Safety and Tolerability of Concomitant Administration of Multiple-Dose AM833 With Semaglutide 2.4 MG for Weight Management
Journal of the Endocrine Society
Background: Combining weight management medications with different modes of action may provide more effective treatment options for people with obesity. Subcutaneous (sc) AM833, a long-acting amylin analog, and sc semaglutide 2.4 mg, a glucagon-like peptide-1 receptor agonist, are both under clinical development for weight management. Methods: This was a randomized, double-blind, placebo-controlled, phase 1 trial to investigate the safety, tolerability, pharmacokinetics (PK), and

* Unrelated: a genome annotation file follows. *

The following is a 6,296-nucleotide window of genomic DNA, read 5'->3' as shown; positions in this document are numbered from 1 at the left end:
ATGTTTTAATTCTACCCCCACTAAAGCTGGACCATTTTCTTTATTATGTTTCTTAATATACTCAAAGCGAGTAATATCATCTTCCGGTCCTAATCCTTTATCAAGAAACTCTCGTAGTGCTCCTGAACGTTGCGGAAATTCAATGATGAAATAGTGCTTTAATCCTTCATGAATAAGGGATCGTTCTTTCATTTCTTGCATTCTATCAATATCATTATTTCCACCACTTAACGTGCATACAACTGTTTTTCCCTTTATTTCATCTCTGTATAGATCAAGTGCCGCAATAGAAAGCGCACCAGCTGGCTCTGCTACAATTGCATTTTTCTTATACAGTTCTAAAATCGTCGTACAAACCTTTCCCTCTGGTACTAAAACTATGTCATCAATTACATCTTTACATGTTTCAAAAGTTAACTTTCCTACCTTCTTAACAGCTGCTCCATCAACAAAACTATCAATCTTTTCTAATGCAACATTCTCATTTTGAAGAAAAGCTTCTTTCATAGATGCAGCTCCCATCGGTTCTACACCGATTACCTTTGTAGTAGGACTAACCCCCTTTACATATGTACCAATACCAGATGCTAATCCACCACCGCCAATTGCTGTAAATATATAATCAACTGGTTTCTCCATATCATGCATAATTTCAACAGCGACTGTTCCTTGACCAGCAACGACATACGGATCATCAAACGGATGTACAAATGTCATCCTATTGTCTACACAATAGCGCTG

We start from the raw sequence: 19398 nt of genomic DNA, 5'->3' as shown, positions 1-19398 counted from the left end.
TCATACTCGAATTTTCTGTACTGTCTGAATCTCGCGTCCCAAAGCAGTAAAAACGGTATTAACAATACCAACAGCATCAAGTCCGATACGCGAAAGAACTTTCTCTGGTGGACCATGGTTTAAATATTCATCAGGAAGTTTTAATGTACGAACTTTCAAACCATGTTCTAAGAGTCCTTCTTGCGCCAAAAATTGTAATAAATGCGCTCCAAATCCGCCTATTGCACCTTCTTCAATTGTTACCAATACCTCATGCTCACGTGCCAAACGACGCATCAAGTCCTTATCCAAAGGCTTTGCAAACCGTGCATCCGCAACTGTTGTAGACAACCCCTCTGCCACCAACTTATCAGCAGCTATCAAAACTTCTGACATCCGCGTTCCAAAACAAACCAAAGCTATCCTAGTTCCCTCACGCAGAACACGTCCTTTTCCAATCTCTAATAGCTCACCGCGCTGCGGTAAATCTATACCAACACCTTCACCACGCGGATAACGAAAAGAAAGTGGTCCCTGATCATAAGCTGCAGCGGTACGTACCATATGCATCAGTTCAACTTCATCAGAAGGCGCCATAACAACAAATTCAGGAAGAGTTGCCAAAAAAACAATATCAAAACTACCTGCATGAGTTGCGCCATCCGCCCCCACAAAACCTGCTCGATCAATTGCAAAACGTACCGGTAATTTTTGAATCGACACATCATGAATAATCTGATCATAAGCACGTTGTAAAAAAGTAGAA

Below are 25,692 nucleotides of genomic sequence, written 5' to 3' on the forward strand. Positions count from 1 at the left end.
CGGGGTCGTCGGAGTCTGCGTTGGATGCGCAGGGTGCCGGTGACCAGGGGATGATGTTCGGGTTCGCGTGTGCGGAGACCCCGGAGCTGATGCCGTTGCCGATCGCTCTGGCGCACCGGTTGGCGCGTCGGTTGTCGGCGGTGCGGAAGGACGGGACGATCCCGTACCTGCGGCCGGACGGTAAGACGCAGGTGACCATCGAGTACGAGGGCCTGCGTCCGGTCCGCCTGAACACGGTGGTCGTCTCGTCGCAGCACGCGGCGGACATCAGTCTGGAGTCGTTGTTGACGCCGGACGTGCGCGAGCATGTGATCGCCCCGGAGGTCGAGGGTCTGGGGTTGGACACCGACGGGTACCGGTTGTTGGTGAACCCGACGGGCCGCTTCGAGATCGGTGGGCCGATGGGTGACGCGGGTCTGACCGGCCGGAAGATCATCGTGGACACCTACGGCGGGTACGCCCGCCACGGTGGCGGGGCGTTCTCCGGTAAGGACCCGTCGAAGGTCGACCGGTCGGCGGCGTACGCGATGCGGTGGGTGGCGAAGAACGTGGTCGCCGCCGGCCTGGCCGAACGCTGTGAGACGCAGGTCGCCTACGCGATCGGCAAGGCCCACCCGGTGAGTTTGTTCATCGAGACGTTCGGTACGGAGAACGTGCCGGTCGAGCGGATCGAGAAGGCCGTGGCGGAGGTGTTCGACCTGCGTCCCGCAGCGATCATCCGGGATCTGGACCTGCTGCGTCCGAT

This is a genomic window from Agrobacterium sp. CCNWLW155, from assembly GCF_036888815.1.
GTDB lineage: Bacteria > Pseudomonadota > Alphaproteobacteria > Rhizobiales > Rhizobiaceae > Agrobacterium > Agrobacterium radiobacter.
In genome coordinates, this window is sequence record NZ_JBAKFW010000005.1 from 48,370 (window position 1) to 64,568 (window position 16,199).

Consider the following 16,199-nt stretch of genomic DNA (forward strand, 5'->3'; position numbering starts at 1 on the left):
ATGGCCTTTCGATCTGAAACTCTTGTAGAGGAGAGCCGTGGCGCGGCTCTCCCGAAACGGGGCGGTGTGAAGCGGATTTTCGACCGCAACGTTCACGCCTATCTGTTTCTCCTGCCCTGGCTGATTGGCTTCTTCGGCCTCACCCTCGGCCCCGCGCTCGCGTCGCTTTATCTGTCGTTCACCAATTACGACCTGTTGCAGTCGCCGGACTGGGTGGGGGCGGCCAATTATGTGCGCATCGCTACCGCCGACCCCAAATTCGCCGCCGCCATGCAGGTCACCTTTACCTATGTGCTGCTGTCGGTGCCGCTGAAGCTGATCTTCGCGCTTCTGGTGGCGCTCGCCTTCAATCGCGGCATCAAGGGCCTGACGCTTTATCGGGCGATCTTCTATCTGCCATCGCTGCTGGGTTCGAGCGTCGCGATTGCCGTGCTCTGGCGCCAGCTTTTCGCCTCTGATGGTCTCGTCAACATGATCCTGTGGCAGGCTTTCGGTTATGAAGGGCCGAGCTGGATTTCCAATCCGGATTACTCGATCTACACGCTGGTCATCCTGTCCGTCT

... s of concomitant administration of six ascending doses of weekly AM833 (0.16, 0.3, 0.6, 1.2, 2.4, or 4.5 mg) + semaglutide vs placebo + semaglutide in subjects with overweight or obesity. The 20-week trial included a 16-week escalation period followed by a 4-week treatment period at target dose and a 5-week follow-up. Eligible subjects were male or female of non-childbearing potential, aged 18–55 years, with BMI 27−39.9 kg/m2. The primary endpoint was number of adverse events (AE) from baseline to follow-up. Secondary endpoints included PK parameters (area under the curve [AUC] 0–168 h [AUC0-168], maximum concentration [Cmax], half-life [t1/2] and time to Cmax [tmax]). Changes in body weight (exploratory endpoint) were analyzed separately for AM833 0.16−2.4 mg + semaglutide (vs pooled placebo) and AM833 4.5 mg + semaglutide (vs matched placebo) due to a different semaglutide dose escalation regimen used in this treatment arm. Results: Of 96 subjects randomized, 95 were exposed to treatment (59% male; mean age 40.6 years, body weight 95.7 kg, BMI 32.1 kg/m2) and 80 (83%) completed the trial. The number of AEs ranged from 37–89 with AM833 (0.16–4.5 mg) + semaglutide and 132 with pooled placebo + semaglutide. Most AEs were mild or moderate and the proportion of subjects with ≥1 AE was similar across treatment arms. About one-third of all AEs were gastrointestinal (GI) disorders (n=207 of 566), primarily nausea, dyspepsia, and vomiting. A greater proportion of subjects reported GI AEs with AM833 1.2–4.5 mg + semaglutide vs placebo + semaglutide. The second most common AEs were injection site reactions (n=72), all mild and not dependent on AM833 dose. Exposure to AM833 was proportional to dose for both AUC0-168 and Cmax, and did not affect semaglutide exposure and elimination. AM833 0.16−4.5 mg t1/2 ranged from 159–195 h and median tmax ranged from 24–72 h. At week 20, body weight changes from baseline with AM833 1.2 and 2.4 mg + semaglutide were greater vs pooled placebo + semaglutide (−15.7% and −17.1% vs −9.8%, respectively; p<0.001) and with AM833 4.5 mg + semaglutide vs matched placebo + semaglutide (−15.4% vs −8.0%; p<0.01). Conclusion: Treatment with AM833 at all tested doses + semaglutide was generally well tolerated with an acceptable safety profile. PK data support once-weekly dosing. The combination of AM833 1.2, 2.4, or 4.5 mg + semaglutide led to greater weight loss compared with placebo + semaglutide.